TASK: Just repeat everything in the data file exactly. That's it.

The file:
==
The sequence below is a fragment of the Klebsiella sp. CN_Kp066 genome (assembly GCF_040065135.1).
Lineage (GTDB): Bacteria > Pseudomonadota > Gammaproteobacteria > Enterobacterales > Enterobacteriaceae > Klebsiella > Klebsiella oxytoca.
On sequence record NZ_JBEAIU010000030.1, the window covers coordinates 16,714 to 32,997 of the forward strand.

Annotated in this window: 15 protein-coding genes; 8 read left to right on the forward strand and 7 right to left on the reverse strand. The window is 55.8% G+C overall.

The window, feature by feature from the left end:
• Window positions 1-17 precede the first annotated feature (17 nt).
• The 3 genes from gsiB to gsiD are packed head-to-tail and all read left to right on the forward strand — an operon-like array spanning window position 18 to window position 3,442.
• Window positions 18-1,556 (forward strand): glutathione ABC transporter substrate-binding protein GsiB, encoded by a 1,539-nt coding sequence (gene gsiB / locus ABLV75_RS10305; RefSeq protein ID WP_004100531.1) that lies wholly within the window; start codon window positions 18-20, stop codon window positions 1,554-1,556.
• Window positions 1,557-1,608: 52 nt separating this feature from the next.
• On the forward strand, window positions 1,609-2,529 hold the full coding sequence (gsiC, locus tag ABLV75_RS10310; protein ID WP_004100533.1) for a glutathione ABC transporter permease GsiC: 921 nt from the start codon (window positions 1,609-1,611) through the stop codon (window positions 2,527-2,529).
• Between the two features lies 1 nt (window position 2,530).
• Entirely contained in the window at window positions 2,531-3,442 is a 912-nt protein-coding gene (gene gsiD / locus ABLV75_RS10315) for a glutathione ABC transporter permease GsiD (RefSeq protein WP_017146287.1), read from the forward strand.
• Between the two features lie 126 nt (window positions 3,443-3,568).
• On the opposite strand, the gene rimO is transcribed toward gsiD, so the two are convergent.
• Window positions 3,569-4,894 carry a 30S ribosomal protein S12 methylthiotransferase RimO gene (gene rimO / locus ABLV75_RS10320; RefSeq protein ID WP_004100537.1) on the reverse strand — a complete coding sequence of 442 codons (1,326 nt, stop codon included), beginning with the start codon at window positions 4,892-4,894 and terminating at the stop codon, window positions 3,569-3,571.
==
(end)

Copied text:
The sequence below is a fragment of the Klebsiella sp. CN_Kp066 genome (assembly GCF_040065135.1).
Lineage (GTDB): Bacteria > Pseudomonadota > Gammaproteobacteria > Enterobacterales > Enterobacteriaceae > Klebsiella > Klebsiella oxytoca.
On sequence record NZ_JBEAIU010000030.1, the window covers coordinates 16,714 to 32,997 of the forward strand.

Annotated in this window: 15 protein-coding genes; 8 read left to right on the forward strand and 7 right to left on the reverse strand. The window is 55.8% G+C overall.

The window, feature by feature from the left end:
• Window positions 1-17 precede the first annotated feature (17 nt).
• The 3 genes from gsiB to gsiD are packed head-to-tail and all read left to right on the forward strand — an operon-like array spanning window position 18 to window position 3,442.
• Window positions 18-1,556 (forward strand): glutathione ABC transporter substrate-binding protein GsiB, encoded by a 1,539-nt coding sequence (gene gsiB / locus ABLV75_RS10305; RefSeq protein ID WP_004100531.1) that lies wholly within the window; start codon window positions 18-20, stop codon window positions 1,554-1,556.
• Window positions 1,557-1,608: 52 nt separating this feature from the next.
• On the forward strand, window positions 1,609-2,529 hold the full coding sequence (gsiC, locus tag ABLV75_RS10310; protein ID WP_004100533.1) for a glutathione ABC transporter permease GsiC: 921 nt from the start codon (window positions 1,609-1,611) through the stop codon (window positions 2,527-2,529).
• Between the two features lies 1 nt (window position 2,530).
• Entirely contained in the window at window positions 2,531-3,442 is a 912-nt protein-coding gene (gene gsiD / locus ABLV75_RS10315) for a glutathione ABC transporter permease GsiD (RefSeq protein WP_017146287.1), read from the forward strand.
• Between the two features lie 126 nt (window positions 3,443-3,568).
• On the opposite strand, the gene rimO is transcribed toward gsiD, so the two are convergent.
• Window positions 3,569-4,894 carry a 30S ribosomal protein S12 methylthiotransferase RimO gene (gene rimO / locus ABLV75_RS10320; RefSeq protein ID WP_004100537.1) on the reverse strand — a complete coding sequence of 442 codons (1,326 nt, stop codon included), beginning with the start codon at window positions 4,892-4,894 and terminating at the stop codon, window positions 3,569-3,571.